Up or down: The rise of vertical video

Up or down: The rise of vertical video

Think about the last time you were at an event, say a gig or a birthday party, or maybe you were just stood next to someone on a bus? Did the sea of blue touchscreens have their phone in portrait or landscape mode when recording or watching something?

Vertical video is on the rise (mind the pun). I’m sure if you work in the social space, you’re probably nodding along in agreement right now. Whereas budding directors or cinematographers would possibly give a whole different take on the subject.

Like it or not, it seems the 9:16 ratio is here to stay, and the potential is massive…

I thought widescreen was the trend?

It was - and it still has its place - but the significant rise in vertical videos is largely thanks to the little ghost app, Snapchat, for the initial boost back in 2011. Prior to this, vertical video was widely an untapped entity. Although at the time smartphone usage was on the rise, YouTube was still the go-to outlet for video sharing, and watching and at the time still solely focused on the horizontal video player, making any vertical video look chunky and disproportionate.

Snapchat utilised smartphones by creating content that already fitted the way users were using their devices, meaning vertical video was no longer the filming of clueless budding videographers, but the go-to format for millennials and Gen Z and nearly everyone using a smartphone from here on out.

The only way is up

Since then the rise of smartphone usage has only forced more players to enter the game. Over half of videos on the internet are watched on phones and phones are interacted with vertically a whopping 94% of the time. Vertical videos also boast a 90% higher completion rate compared to horizontal video content.

Impressions from vertical video vs portrait video

Now we have TikTok and Instagram Reels, both jumping on the Snapchat vertical video trend. More importantly, the global video hub and once vertical-hater, YouTube, has now also introduced ‘Shorts’ and full-screen playback for vertical video.

With so many players in the game, it means vertical, smartphone footage is captured nearly every second of the day, changing the entire landscape current events are viewed and digested.

How can it work for me?

Vertical video gives you the opportunity to create personal content that viewers feel a real part of. The format can make it seem as if you’re speaking to the viewer individually, they can experience your service or product as if they’re sitting right there in the room with you.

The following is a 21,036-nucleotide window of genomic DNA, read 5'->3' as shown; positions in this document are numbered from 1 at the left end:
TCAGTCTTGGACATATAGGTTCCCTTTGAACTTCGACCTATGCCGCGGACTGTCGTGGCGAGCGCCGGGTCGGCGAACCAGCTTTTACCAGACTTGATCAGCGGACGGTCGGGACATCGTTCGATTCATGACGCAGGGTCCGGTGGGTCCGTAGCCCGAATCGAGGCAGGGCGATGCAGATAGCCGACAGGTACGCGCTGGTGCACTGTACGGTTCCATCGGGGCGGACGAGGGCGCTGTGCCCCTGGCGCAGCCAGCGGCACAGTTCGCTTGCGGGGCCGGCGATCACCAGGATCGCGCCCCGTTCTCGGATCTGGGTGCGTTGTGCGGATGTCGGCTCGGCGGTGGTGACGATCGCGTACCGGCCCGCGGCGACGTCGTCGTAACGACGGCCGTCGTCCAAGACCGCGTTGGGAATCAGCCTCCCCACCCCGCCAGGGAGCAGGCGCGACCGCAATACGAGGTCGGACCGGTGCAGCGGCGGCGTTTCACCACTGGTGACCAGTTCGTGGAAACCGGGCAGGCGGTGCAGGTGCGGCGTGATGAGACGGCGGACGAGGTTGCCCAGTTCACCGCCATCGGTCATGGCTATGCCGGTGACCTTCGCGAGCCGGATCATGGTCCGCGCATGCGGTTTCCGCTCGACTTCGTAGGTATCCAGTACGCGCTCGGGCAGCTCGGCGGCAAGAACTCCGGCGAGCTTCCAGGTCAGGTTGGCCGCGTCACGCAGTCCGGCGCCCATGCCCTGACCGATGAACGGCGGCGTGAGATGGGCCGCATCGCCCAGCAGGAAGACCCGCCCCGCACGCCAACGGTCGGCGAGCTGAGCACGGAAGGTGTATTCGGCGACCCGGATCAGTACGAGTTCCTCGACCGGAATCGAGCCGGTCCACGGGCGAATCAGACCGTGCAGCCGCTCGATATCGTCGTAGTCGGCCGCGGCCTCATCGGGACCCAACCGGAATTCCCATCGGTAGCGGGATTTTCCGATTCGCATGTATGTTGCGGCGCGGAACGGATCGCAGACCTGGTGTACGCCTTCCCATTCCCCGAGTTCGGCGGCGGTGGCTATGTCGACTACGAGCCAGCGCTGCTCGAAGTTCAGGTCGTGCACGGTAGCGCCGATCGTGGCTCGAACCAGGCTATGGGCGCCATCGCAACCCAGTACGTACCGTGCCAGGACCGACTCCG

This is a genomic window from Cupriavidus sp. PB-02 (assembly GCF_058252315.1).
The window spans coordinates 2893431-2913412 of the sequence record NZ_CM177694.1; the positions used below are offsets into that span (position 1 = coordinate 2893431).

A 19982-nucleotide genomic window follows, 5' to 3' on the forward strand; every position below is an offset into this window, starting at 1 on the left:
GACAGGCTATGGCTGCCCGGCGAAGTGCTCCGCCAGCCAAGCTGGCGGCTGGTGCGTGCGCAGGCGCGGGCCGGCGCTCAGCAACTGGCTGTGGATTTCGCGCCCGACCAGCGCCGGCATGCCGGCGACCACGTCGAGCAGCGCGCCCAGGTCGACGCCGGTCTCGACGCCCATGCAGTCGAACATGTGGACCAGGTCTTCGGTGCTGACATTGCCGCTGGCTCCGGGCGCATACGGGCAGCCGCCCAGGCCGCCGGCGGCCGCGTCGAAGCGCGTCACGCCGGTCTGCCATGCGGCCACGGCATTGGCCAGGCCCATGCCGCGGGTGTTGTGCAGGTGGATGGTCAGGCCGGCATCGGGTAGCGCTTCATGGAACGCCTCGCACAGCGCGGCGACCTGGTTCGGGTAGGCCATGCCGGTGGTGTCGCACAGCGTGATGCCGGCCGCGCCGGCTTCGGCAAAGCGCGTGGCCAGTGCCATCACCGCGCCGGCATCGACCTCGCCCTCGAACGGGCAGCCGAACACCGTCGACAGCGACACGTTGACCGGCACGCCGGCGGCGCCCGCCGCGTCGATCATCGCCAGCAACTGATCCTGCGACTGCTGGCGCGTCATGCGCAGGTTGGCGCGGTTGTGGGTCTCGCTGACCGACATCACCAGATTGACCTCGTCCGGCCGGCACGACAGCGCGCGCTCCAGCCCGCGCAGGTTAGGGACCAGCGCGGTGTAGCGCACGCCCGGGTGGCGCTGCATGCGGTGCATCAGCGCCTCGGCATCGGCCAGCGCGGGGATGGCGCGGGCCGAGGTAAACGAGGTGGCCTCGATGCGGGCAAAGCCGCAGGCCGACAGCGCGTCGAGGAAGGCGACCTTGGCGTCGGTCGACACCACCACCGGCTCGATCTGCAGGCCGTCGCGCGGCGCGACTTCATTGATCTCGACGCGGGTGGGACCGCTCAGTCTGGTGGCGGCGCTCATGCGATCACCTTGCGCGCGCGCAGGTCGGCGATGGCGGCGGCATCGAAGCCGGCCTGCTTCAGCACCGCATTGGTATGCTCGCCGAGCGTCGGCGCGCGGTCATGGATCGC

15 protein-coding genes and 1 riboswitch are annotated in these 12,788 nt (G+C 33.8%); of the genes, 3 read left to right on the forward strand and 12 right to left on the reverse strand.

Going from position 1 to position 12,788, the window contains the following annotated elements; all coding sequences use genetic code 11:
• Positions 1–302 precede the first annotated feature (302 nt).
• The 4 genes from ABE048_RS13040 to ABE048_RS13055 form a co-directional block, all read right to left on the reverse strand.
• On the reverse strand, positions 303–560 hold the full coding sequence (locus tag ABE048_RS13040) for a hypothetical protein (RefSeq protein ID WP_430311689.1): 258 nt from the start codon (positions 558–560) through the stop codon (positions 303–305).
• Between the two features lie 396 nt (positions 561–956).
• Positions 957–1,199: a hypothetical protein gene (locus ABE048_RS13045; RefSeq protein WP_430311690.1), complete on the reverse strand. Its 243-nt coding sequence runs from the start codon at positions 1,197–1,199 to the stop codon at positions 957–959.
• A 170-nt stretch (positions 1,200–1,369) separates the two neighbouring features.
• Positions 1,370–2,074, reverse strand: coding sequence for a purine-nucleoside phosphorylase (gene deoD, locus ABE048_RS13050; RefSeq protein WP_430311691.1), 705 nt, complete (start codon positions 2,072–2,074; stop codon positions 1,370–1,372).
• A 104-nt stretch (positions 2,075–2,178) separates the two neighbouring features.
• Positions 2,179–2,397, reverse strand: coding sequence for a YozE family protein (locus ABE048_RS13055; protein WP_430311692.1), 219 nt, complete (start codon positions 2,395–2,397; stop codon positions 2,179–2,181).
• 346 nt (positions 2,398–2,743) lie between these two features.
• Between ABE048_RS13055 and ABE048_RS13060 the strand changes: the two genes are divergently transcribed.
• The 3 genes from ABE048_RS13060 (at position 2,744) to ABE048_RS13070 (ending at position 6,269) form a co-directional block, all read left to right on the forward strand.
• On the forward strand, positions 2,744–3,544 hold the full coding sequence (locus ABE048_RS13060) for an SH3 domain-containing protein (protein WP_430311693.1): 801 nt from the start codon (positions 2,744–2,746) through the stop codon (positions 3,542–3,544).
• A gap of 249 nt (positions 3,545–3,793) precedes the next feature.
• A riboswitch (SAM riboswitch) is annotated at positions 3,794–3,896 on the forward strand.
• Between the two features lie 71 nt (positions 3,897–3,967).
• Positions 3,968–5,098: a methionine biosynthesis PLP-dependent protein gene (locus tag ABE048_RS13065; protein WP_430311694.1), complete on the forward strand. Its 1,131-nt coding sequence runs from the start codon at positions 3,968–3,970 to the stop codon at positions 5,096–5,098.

It’s also a great way to share insight, knowledge, and expertise with your audience and get some brand advocates on board. Typically, influencers use TikTok and Instagram to connect with their audience and by default use vertical video to stylise these videos.

But this isn’t just for fashion or beauty, back in September we worked with a brand influencer to interact with our client’s audience in a brand-new way. It was the client's first time collaborating with an influencer as part of their social plan to increase engagement with their bi-annual competition, the World Crane Championships.

Using TikTok and Instagram, she was able to utilise vertical video to share her product knowledge, behind the scenes from the competition, racking up an impressive 700k+ views across her channels in just five days. This boosted Hiab’s brand generating positive and engaged conversations, making viewers feel like they were part of the event without actually being there. See more about how the strategy worked for them here.

Horizontal video will continue, of course, for TV and film this is all still widescreen, long-form content. But for your current day-to-day ‘what’s happening in the world’ content, the power of platforms like TikTok and Snapchat means we’ll see continued investment in vertical video simply down to how we all interact with our phones.

This only gives users another way to consume content and brands another way to tactically deliver it.

Can it work for me? 

Embracing vertical videos and finding ways to make it work for you and your brand will only ever give you a broader canvas to work from and enable you to take full advantage of consumers' phone usage habits.

It’s hard to keep up with the ever-changing trends these days, it feels like only yesterday that 16:9 widescreen was the way forward and you’d be shunned for trying anything else. But the key to making videos that work for you and your business is being adaptable to trends, whatever they may be.

Luckily for you, our video team are agile and up to date with any new and emerging video trends. Get in touch and see how we could help you today: